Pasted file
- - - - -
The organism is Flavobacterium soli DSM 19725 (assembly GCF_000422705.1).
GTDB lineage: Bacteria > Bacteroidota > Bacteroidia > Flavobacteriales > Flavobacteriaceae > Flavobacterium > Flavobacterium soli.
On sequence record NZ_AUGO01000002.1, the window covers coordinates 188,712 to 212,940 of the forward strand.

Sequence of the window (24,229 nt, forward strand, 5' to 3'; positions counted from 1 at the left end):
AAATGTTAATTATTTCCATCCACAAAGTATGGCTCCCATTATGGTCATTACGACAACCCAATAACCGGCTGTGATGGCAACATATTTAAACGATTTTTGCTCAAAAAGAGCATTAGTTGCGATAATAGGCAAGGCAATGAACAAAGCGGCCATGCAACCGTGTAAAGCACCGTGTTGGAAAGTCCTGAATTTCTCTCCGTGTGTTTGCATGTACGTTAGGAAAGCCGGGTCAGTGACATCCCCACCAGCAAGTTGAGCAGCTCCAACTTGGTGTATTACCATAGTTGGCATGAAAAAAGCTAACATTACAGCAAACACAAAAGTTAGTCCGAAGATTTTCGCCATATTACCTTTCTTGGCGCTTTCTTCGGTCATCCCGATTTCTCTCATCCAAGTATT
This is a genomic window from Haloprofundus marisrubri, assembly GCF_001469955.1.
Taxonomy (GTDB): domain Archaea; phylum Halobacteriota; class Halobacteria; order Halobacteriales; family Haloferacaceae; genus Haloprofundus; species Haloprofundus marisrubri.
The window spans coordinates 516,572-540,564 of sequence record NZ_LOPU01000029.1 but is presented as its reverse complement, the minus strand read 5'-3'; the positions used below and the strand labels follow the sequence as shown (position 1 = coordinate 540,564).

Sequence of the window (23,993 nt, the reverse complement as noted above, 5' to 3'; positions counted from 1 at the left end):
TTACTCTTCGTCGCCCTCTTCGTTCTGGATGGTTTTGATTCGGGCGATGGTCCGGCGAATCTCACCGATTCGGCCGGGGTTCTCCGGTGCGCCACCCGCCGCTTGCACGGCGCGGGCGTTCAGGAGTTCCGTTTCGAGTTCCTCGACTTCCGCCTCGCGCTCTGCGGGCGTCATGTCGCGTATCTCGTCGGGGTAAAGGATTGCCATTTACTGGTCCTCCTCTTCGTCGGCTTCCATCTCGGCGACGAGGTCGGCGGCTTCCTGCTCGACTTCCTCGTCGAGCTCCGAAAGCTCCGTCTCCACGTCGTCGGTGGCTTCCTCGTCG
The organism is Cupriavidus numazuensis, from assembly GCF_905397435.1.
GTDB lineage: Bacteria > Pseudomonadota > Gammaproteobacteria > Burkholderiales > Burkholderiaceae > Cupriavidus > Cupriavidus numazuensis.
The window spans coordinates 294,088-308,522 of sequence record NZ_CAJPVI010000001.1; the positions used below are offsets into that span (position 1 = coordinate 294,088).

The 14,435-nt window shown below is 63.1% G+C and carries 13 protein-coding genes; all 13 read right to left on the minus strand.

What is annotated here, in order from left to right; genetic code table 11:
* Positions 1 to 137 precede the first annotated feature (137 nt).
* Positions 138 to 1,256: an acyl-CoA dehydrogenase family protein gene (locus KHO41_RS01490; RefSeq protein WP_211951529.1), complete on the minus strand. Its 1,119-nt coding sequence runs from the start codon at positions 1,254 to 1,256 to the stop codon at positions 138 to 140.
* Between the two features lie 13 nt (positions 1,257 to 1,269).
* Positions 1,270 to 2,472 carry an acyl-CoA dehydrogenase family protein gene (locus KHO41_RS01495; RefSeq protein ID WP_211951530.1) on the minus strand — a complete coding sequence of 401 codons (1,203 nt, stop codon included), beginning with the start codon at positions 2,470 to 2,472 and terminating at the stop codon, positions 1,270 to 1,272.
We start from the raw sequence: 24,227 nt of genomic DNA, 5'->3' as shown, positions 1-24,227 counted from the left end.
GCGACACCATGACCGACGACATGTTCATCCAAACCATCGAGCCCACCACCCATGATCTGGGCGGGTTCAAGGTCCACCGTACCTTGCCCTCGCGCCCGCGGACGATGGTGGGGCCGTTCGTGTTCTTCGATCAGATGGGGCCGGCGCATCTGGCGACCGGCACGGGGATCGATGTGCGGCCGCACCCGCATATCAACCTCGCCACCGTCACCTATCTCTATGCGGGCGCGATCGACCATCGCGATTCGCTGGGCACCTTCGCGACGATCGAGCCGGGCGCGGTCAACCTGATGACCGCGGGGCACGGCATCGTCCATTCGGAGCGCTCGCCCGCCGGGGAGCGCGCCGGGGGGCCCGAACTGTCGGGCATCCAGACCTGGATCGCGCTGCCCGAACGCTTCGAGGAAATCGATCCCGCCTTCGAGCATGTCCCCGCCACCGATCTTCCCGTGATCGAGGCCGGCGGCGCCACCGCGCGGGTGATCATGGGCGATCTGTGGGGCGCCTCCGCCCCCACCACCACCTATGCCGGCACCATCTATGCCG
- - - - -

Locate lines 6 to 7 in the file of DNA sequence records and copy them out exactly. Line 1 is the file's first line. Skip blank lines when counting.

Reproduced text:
This is a genomic window from Haloprofundus marisrubri, assembly GCF_001469955.1.
Taxonomy (GTDB): domain Archaea; phylum Halobacteriota; class Halobacteria; order Halobacteriales; family Haloferacaceae; genus Haloprofundus; species Haloprofundus marisrubri.